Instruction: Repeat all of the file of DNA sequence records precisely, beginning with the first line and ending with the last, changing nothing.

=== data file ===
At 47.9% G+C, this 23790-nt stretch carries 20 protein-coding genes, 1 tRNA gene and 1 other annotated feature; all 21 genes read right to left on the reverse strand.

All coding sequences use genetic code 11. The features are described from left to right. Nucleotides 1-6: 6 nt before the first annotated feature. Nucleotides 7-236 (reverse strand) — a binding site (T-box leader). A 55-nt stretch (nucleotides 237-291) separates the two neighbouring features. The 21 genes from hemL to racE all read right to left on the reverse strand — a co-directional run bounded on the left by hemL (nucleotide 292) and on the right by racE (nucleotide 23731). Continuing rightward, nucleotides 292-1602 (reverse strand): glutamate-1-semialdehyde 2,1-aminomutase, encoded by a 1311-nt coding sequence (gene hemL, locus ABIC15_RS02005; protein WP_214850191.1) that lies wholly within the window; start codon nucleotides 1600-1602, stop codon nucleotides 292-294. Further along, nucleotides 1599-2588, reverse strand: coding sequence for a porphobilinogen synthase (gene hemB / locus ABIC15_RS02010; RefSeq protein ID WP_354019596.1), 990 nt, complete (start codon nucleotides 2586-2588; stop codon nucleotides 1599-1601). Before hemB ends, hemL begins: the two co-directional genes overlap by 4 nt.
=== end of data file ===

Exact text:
At 47.9% G+C, this 23790-nt stretch carries 20 protein-coding genes, 1 tRNA gene and 1 other annotated feature; all 21 genes read right to left on the reverse strand.

All coding sequences use genetic code 11. The features are described from left to right. Nucleotides 1-6: 6 nt before the first annotated feature. Nucleotides 7-236 (reverse strand) — a binding site (T-box leader). A 55-nt stretch (nucleotides 237-291) separates the two neighbouring features. The 21 genes from hemL to racE all read right to left on the reverse strand — a co-directional run bounded on the left by hemL (nucleotide 292) and on the right by racE (nucleotide 23731). Continuing rightward, nucleotides 292-1602 (reverse strand): glutamate-1-semialdehyde 2,1-aminomutase, encoded by a 1311-nt coding sequence (gene hemL, locus ABIC15_RS02005; protein WP_214850191.1) that lies wholly within the window; start codon nucleotides 1600-1602, stop codon nucleotides 292-294. Further along, nucleotides 1599-2588, reverse strand: coding sequence for a porphobilinogen synthase (gene hemB / locus ABIC15_RS02010; RefSeq protein ID WP_354019596.1), 990 nt, complete (start codon nucleotides 2586-2588; stop codon nucleotides 1599-1601). Before hemB ends, hemL begins: the two co-directional genes overlap by 4 nt.